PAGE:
Today as the rain falls outside my desk window, I think of the beautiful golden sunlight often seen shining through the trees when walking in the woods.
This is the light of redemption and renewal. This is the light that draws us into our center, our core, and reflects back through us when we are open to the beauty that surrounds us and is within us. This is the force that feeds us, body and soul. This is the forces that fills our psyche with unlimited love. Continue reading
When we are young girls we often dream of being a mermaid, as grown women we realize that shallow living holds nothing for us, it is the depths that drive us…
From Anaïs Nin’s 1950 novel, The Four-Chambered Heart, based on her life: “I must be a mermaid, Rango. I have no fear of depths and a great fear of shallow living.”
The Eastport Mermaid: Photo by Pamela J. Leavey
A deer grazing under apple trees in Eastport, Maine
Nature is the most primal escape from technology that we can seek out to realign ourselves with our very humanity. While nature has long been considered the great escape, the need to escape into nature is more pressing than ever as we are literally consumed by technology itself.
There are devices all around us. Those devices suck us in. They trap us, spellbound. Waiting. Patiently. For the Text, the PM, the Tweet, the News Feed update.
Those devices alert us to pay attention to them, now, not later; not unlike the Myna birds in Aldous Huxley’s Island, parroting “Here and Now Boys, Here and Now,” reminding every one to be in the moment. Being in the moment is a wonderful thing.
However, if being in the moment means we are constantly connected to digital communication via IPhones, Droids, Tablets, Laptops, Desktops, and every other Smart technology device that invades our lives unless we turn them on “mute,” then we have a problem. We are swiftly becoming a Universe of Devices. We’ve forgotten how to disconnect. Continue reading
A few weeks ago, I posted a short essay on My Grand Mid-life Crisis Adventure, which ultimately brought me and my daughter, home to live in Massachusetts, although the destination at the time, seven years ago, had been Eastport, Maine. It was the fall of 2008, the economy had tanked and I had been planning our move to Maine weeks before Wall Street had collapsed.
It felt as though there was no choice but to follow through with our move, as my personal economic situation had worsened as did the situation of so many other families living on the edge of poverty. We took to the road with a sense of humor and deep-down inside a sense of great trepidation. This was our bailout plan, to embark on a cross-country journey and move, that would forever be affectionately known as My Grand Mid-life Crisis Adventure.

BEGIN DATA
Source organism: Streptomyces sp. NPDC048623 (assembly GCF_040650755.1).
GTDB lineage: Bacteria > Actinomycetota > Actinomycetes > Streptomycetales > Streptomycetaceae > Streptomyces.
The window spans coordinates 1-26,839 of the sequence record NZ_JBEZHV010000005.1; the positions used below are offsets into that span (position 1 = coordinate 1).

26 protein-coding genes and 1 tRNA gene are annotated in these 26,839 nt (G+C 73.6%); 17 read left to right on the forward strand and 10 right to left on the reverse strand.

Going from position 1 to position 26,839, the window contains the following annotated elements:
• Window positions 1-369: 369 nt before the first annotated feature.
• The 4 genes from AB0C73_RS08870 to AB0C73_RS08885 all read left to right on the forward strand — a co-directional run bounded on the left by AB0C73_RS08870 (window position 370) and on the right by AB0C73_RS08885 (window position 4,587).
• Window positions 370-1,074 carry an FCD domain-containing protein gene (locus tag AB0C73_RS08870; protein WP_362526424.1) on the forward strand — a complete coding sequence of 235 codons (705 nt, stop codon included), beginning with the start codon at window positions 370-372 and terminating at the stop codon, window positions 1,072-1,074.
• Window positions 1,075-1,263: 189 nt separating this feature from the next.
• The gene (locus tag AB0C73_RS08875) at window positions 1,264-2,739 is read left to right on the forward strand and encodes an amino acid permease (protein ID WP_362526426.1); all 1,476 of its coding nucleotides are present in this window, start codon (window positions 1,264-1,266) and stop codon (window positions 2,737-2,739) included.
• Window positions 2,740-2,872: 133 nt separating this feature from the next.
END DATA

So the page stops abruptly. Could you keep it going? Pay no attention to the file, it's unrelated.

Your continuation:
The story continues…
The Bailout Plan
There were stacks of packing boxes lined up in a 6’ x 12’ space marked off with red tape in the center of the living floor. I put another heavy 12” cubed box of books on one of the stacks and wondered if I should not try to get rid of more of my books. I swiftly tossed that thought out of the open window of my second floor apartment into the 90-degree heat and mused I would not miss that heat. It was the fall of 2008 and we were preparing for our move from Los Angeles to the Down east area of the northern coast of Maine.
The economy had been slowly sinking for the past few years, and as predicted by many who had seen the economic disaster coming, including myself, the bottom was now falling out. The timing was perfect to move from Los Angeles, where the cost of living was quite high, to coastal Maine where the cost of living was considerably lower. At least that was my frame of thought as I prepared for the 3500-mile trek across country with my 19-year-old daughter, Juliet. Continue reading
Seven years ago October 19, I embarked on a cross-country, life changing move from Los Angeles to Eastport, Maine with my daughter, her cat, and all our belongings jam-packed into a 6′ x 12′ U-Haul Trailer. The journey cross-country was as jam-packed as the trailer, with my friend Mario behind the wheel, we set out to make it cross-country in breakneck speed, traveling from Los Angeles to Rock’s Village, Massachusetts in 4 1/2 days. Mario had volunteered to get us safely from point A to just north of Boston, from there I would be on my own driving to Maine. As luck would have it, once arrived in Massachusetts, another dear friend, who recently passed away, stepped up and attached my U-Haul trailer to his 8-cylinder SUV to haul it up to Eastport for me. A bit of what prompted me to make the move and what happened once we located follows…
In the summer of 2008, I realized that it was time to leave Los Angeles. Continue reading
A Life in Two Cities
In the summer of 2008, I finally decided that I had had enough of living in Los Angeles. The time had come for me to return to my native New England. However, instead of longing for the banks of the Merrimack River and the sandy beaches of my childhood in Massachusetts, I longed for the lure of the rocky, rugged coast of Maine. When the opportunity arose to move to that rugged Maine coast in Eastport, I was ready to make that leap with my nineteen-year-old daughter.
The irony did not escape me that we would be moving from one coastal corner of America to another. From the southwest to the northeast, or should I say, Down East, as Eastport, Maine is the easternmost city in Maine’s Down East region and the United States. This move from one city to another was not a mere cross-country relocation from one expansive city to another. Oh no, every aspect of Eastport was polar opposite from Los Angeles and I could not have chosen a more perfect place to detox our spirits after living in L.A. for nearly twenty years. Continue reading